Just a comment on Buckwheat... It is a very strong honey. I use some in every batch but usually only 15% as a general rule since I like the flavor it imparts but like to drink it within a few months. I have not used it exclusively (100%). The reason being is it does have somewhat of a barnyard smell and is so overpowering that it is reported to require a long aging time to be drinkable. From one of your comments concerning clarifying I understand that you want to drink your mead as soon as possible. That being said, from my experience with as much as 50% buckwhweat in a batch, and your desire to hit 15% ABV, I would say you will be in for a long wait before it reaches anywhere near pleasureable drinkability unless you are already intoxicated. You can research more on buckwheat by searching through the MLD's on the home page for other comments on it.
Joe

This is where all the experimentation comes in, and why I'm glad I found this forum. I've read dozens of mead sites looking for bits and pieces of useful information, but nothing I could find really covered the differences in the honeys. I would prefer to use a varietal or blend of varietals since they would be more consistent and predictable than a wildflower honey, but there is still a lot of variation to deal with. Any honey can make a sweet mead, but which one will have the right aroma and balance of tastes? I'm not sure I'd want to think of a barnyard every time I tipped my glass. Another reason I wanted buckwheat was the color. I want a darker, richer looking mead. Of course, there are dark honeys with mild flavor and I could always use the malt to get the color and just go with a light honey. Seems I could have 10 different recipes with very similar tastes.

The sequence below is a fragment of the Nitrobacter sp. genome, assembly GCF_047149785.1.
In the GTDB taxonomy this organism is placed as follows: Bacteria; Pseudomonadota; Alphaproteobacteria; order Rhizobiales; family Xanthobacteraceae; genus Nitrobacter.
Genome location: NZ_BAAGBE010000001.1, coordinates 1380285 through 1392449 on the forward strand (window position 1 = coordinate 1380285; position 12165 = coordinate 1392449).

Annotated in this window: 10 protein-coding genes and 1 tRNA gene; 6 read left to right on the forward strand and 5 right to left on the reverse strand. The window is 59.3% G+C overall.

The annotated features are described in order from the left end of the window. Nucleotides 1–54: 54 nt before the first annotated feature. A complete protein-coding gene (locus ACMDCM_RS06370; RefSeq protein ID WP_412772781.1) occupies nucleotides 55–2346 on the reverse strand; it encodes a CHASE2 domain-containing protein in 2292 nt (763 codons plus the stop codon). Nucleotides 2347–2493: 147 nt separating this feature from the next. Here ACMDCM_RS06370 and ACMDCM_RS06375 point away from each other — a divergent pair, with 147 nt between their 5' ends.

Even though my patience is far from excessive, I can wait for something that NEEDS to happen. If I make a batch that simply has to age for 6 months, so be it. Of course, I'd have to test a bottle periodically just to make sure ;D

Talon
08-05-2004, 06:08 PM
Here's a link that will help you find a different honey and can possibly describe the differences in taste, smell and texture.

http://www.honeylocator.com/

I've used it to find myself some decent honeys from around the state and have them shipped to me.

WikdWaze
08-06-2004, 01:07 AM
Yeah, I've used that locator before. It's a bit weak on information about the honey though. I have a variety available to me that isn't even listed, kudzu. I hear good things about sourwood honey. I'll just have to ride over and see the guy, check out some flavors.

Saw a recipe for a braggot that used buckwheat. It looked interesting, but it called for six different types of malt! I find it hard to believe that anybody would notice any difference with six malts as opposed to two or three. I'm sure some aren't meant to contribute flavor, just body, color, and head retention. That's still a lot of extra malt.